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Research Collaboration Corner

May 2018


A Key to Success: Improving Student Attendance  

 

Rachel Lander, PhD

Senior Scientist, University of Wisconsin-Milwaukee

 

Mary Kasten

Teacher Leader for the Milwaukee Partnership Schools grant, Milwaukee Public Schools

 

Kristin Kappelman

Research Specialist, Milwaukee Public Schools


Welcome to the inaugural edition of the Research Collaboration Corner (RCC), where the collaborative efforts between the Research and Evaluation (R & E) team of Milwaukee Public Schools (MPS) and the district’s university partners will be highlighted.

This edition is focused on a preliminary, yet successful, solution to one of schools’ greatest challenges: increasing student attendance. The district’s attendance framework will be explained, followed by how a collective impact initiative, the Milwaukee Partnership Schools grant, found positive trends within this framework.

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  MPS Attendance Framework

Research states school attendance is a baseline factor in determining student success, and regular attendance provides students with a better chance to be successful in school as well as life (Allensworth, E., Nagaoka, J, and Johnson, D. High School Graduation and College Readiness Indicator Systems. UChicago Consortium on School Research, April 2018).  MPS, fully committed to improving student attendance, has developed an attendance improvement plan (AIP) to address student attendance. From this work, four key facets to school-based attendance plans have been discovered. 

Key Facet 1. Data-Driven Decisions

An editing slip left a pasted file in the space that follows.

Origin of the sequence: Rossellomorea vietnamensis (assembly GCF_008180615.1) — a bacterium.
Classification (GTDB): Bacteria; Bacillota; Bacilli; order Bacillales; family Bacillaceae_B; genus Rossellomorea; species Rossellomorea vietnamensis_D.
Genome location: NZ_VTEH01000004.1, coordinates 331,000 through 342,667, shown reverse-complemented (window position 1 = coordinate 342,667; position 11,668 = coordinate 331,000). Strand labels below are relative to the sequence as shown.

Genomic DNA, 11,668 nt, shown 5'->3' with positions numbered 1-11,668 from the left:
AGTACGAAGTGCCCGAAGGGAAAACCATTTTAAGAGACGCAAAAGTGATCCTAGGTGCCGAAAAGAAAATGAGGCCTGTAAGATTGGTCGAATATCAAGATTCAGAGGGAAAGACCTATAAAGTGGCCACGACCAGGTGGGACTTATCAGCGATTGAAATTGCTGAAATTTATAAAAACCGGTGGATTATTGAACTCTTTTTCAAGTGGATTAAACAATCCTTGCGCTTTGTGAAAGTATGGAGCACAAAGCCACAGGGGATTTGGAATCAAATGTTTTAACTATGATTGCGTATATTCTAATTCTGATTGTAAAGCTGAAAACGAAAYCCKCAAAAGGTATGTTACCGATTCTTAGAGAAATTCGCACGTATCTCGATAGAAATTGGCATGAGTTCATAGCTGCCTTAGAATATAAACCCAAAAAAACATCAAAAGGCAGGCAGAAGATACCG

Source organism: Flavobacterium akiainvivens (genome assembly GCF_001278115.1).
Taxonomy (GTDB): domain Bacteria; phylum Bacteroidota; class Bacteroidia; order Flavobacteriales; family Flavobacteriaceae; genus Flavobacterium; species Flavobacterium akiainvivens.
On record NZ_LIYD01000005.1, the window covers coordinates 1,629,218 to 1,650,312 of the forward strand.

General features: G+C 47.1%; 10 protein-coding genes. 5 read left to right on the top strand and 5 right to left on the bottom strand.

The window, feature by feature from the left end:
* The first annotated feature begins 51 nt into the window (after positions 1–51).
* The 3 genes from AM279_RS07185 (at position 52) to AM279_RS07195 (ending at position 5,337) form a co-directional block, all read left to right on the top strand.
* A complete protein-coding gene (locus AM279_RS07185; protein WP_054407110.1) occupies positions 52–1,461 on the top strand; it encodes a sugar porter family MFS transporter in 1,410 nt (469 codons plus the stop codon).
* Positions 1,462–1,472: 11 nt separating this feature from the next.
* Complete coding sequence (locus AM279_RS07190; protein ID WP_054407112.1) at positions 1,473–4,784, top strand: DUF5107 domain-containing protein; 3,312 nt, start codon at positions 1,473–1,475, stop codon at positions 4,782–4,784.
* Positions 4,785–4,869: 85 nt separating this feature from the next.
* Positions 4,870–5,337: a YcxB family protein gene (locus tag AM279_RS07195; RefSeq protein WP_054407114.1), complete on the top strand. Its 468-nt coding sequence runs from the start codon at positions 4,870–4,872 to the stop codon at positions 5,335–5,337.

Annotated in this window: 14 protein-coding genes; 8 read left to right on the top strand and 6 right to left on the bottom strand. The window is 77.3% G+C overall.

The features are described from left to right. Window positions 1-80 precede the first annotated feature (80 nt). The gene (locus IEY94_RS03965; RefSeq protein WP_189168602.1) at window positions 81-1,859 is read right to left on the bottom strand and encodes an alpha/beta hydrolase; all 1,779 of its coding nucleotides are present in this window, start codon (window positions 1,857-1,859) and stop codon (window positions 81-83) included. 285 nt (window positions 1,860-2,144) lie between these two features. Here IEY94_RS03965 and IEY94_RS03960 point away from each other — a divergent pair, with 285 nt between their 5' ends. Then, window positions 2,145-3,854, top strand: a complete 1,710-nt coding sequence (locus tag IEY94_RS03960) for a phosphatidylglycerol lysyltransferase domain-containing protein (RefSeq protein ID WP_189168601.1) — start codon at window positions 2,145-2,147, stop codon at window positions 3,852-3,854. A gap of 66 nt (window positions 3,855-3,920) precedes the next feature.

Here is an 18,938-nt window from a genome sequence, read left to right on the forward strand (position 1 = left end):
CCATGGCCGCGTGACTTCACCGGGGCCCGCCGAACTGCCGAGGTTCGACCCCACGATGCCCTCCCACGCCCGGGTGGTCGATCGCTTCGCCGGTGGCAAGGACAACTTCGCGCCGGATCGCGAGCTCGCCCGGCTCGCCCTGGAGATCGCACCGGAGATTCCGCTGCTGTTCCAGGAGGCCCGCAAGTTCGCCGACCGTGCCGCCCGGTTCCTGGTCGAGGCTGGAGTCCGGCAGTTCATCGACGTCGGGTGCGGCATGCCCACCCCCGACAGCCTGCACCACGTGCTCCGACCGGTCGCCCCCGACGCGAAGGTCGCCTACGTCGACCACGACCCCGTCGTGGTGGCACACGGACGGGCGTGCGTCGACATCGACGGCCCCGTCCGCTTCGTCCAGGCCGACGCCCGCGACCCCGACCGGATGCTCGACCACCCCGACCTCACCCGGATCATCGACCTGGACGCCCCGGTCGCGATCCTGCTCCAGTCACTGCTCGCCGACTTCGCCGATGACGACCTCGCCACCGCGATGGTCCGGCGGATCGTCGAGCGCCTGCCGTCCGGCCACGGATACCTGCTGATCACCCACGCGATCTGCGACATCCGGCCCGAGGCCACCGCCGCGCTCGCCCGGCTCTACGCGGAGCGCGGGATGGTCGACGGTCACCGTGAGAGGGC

• Attendance data is analyzed for trends based on historical school population data and student sub-groups, including students approaching absenteeism, which is defined as an attendance rate lower than 90%.

  • Actionable items, determined by this on-going analysis, are tracked for implementation fidelity and outcome effectiveness.

Key Facet 2. Teaching

  • Frequent, explicit messaging and instruction around attendance delivered directly to students by school administration and teachers.

  • Prioritize messaging of attendance to students and families.

Key Facet 3. Acknowledgments

  • Combination of immediate, intermittent, and long-term celebrations reinforcing the teaching of new behaviors to students and families.

  • Recognizing staff that support work around attendance.

Key Facet 4. Interventions

  • Identifying students who need additional support, creating a plan, and evaluating effectiveness.

 
  Milwaukee Partnership Schools Grant and the Impact Road Maps

Recognizing the potential power of collaborative efforts, and the strength of community partners throughout Milwaukee, MPS has chosen to focus on including collective impact initiatives as part of its strategic plan for improvement. One particular collective impact initiative began in the fall of 2015, when MPS, along with the Boys & Girls Clubs of Greater Milwaukee and City Year Milwaukee, wrote a proposal for the Milwaukee Partnership Schools grant. This grant, awarded to selected schools, will continue through the 2018-2019 school year. The grant focuses on providing students and teachers with support throughout the school day, as well as after school, with a focus on improving attendance, decreasing suspensions, and increasing academic achievement.